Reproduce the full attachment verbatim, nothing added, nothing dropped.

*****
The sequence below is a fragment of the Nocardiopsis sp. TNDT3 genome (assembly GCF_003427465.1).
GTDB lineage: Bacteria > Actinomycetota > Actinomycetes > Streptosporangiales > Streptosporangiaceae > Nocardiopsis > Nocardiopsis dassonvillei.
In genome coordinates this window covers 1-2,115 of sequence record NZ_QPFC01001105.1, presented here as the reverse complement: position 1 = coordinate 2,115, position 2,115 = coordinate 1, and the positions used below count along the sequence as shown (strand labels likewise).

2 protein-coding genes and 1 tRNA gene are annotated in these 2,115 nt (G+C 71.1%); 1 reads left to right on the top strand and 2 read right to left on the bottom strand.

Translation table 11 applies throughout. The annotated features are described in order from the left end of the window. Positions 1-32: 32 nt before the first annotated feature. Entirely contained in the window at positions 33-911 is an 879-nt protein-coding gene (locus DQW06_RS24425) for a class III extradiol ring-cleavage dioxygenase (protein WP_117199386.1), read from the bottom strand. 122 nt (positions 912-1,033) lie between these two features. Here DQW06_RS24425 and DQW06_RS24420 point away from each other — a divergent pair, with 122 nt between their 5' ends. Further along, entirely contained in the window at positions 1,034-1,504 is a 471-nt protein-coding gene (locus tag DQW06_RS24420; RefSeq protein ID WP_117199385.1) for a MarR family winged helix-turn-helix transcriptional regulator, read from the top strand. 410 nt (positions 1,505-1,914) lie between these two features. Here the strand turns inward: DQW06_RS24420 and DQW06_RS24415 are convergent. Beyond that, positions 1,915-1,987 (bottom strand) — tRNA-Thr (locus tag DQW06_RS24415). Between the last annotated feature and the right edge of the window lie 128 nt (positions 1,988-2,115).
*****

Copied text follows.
The sequence below is a fragment of the Nocardiopsis sp. TNDT3 genome (assembly GCF_003427465.1).
GTDB lineage: Bacteria > Actinomycetota > Actinomycetes > Streptosporangiales > Streptosporangiaceae > Nocardiopsis > Nocardiopsis dassonvillei.
In genome coordinates this window covers 1-2,115 of sequence record NZ_QPFC01001105.1, presented here as the reverse complement: position 1 = coordinate 2,115, position 2,115 = coordinate 1, and the positions used below count along the sequence as shown (strand labels likewise).

2 protein-coding genes and 1 tRNA gene are annotated in these 2,115 nt (G+C 71.1%); 1 reads left to right on the top strand and 2 read right to left on the bottom strand.

Translation table 11 applies throughout. The annotated features are described in order from the left end of the window. Positions 1-32: 32 nt before the first annotated feature. Entirely contained in the window at positions 33-911 is an 879-nt protein-coding gene (locus DQW06_RS24425) for a class III extradiol ring-cleavage dioxygenase (protein WP_117199386.1), read from the bottom strand. 122 nt (positions 912-1,033) lie between these two features. Here DQW06_RS24425 and DQW06_RS24420 point away from each other — a divergent pair, with 122 nt between their 5' ends. Further along, entirely contained in the window at positions 1,034-1,504 is a 471-nt protein-coding gene (locus tag DQW06_RS24420; RefSeq protein ID WP_117199385.1) for a MarR family winged helix-turn-helix transcriptional regulator, read from the top strand. 410 nt (positions 1,505-1,914) lie between these two features. Here the strand turns inward: DQW06_RS24420 and DQW06_RS24415 are convergent. Beyond that, positions 1,915-1,987 (bottom strand) — tRNA-Thr (locus tag DQW06_RS24415). Between the last annotated feature and the right edge of the window lie 128 nt (positions 1,988-2,115).